Sgt. Wilbourn and unidentified student in Garcia Hall disturbance
Protest by black students at 1970 Inauguration
Protest by black students at 1970 inauguration

Fake News

This placard appeared around campus at the time the Radical Education Project, an offshoot of the Students for a Democratic Society, came up for validation by the Recognition Committee. Its intent was to horrify its audience and cast doubt on the "trustworthiness and intentions" of the REP. The publicity stunt worked as the Recognition Committee refused the group's petition to be a legitimate voice on campus.

handwritten sign that reads Demonstration, There will be a demonstration of the effects of napalm upon a live dog. Time and place to be announced.
Fake news spread on campus to create distrust of a student organization.

Bomb Threats

typed police report for a bomb theat
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Fires of Mysterious Origin

black and white photograph of the aftermath of a fire in the barracks near the Science Hall on the NMSU campus
This World War II barracks housing the Art Department caught fire during a February 1973 riot. Arson was ruled out and peace was soon restored to the campus. -- Gerald W. Thomas, The Academic Ecosystem

Intervisitation Rights

newspaper clipping of article titled What do you think about intervisitation?
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newspaper clipping of article titled History of intervisitation reviewed
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President Thomas notes in his book, The Academic Ecosystem, that an administrator from UNM remarked to him, “I don’t understand you Aggies. Your students didn’t do a damned thing about the Vietnam war or the invasion of Cambodia, but the Board of Regents interferes with their sex life and all hell breaks loose!”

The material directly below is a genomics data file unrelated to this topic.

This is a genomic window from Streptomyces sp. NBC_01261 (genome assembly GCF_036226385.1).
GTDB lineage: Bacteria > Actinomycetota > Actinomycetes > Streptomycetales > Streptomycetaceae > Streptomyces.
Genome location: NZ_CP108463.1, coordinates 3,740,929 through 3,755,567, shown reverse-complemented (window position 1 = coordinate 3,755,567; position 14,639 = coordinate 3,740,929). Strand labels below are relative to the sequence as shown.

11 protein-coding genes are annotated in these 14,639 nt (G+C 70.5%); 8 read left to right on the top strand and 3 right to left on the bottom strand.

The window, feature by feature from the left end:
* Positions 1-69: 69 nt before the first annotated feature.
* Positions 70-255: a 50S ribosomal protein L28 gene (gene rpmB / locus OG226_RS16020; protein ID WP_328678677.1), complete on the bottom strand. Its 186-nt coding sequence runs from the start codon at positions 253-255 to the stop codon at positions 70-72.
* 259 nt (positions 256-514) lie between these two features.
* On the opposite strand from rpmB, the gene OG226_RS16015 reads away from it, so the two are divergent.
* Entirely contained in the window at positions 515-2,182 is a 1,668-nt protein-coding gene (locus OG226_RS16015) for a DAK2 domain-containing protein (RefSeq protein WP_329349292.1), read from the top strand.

newspaper clipping of article titled State court studying intervisitation
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newspaper clipping of article titled Brief defends intervisitation policy
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newspaper clipping of article titled Students' brief awaits court action
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EQUUS: Bringing Sophistication to a Provincial Institution

color photograph of Mark Medoff in theater production
Mark Medoff in Equus
black and white photograph of two people in theatrical production, one person portraying a horse while the other person sits on their back
Theatrical production of Equus

“… the thing, I think, to remember is Presidents don’t realize when they become President, when they’re new to the job, that parking and athletics are not the only problems: that the Arts are going to sneak up on them from time to time.”   Dr. Thomas Gale, Interview (2-9-95) University Archives: UA-T-525

In 1978 Theatre Arts faculty member Mark Medoff proposed staging the nationally award-winning play, “Equus” by Peter Shaffer at NMSU. He duly warned administrators that the play had a nude scene. Assured that this nudity was a brief but integral part of the play, President Gerald Thomas agreed to the production. Word circulated quickly, however, that NMSU was about to stage a “pornographic” play and letters of condemnation poured in, both from conservative elements outside and within the university. Eventually, the protesters persuaded the City Attorney to threaten to “march on stage and arrest any students who were nude.” In response, Medoff enlisted the aid of the American Civil Liberties Union, and the federal courts promptly issued an injunction forbidding any action against the production by the City Attorney. The play went on and was sold out for its entire run.

According to Dr. Thomas Gale, “… in my mind, this was partly the coming of age in the institution. It became a really much more sophisticated place. I think the faculty, particularly in Arts and Sciences, and I think the Business and some of the other Colleges, developed more respect for the institution [and] felt that they were teaching at a first-class institution.”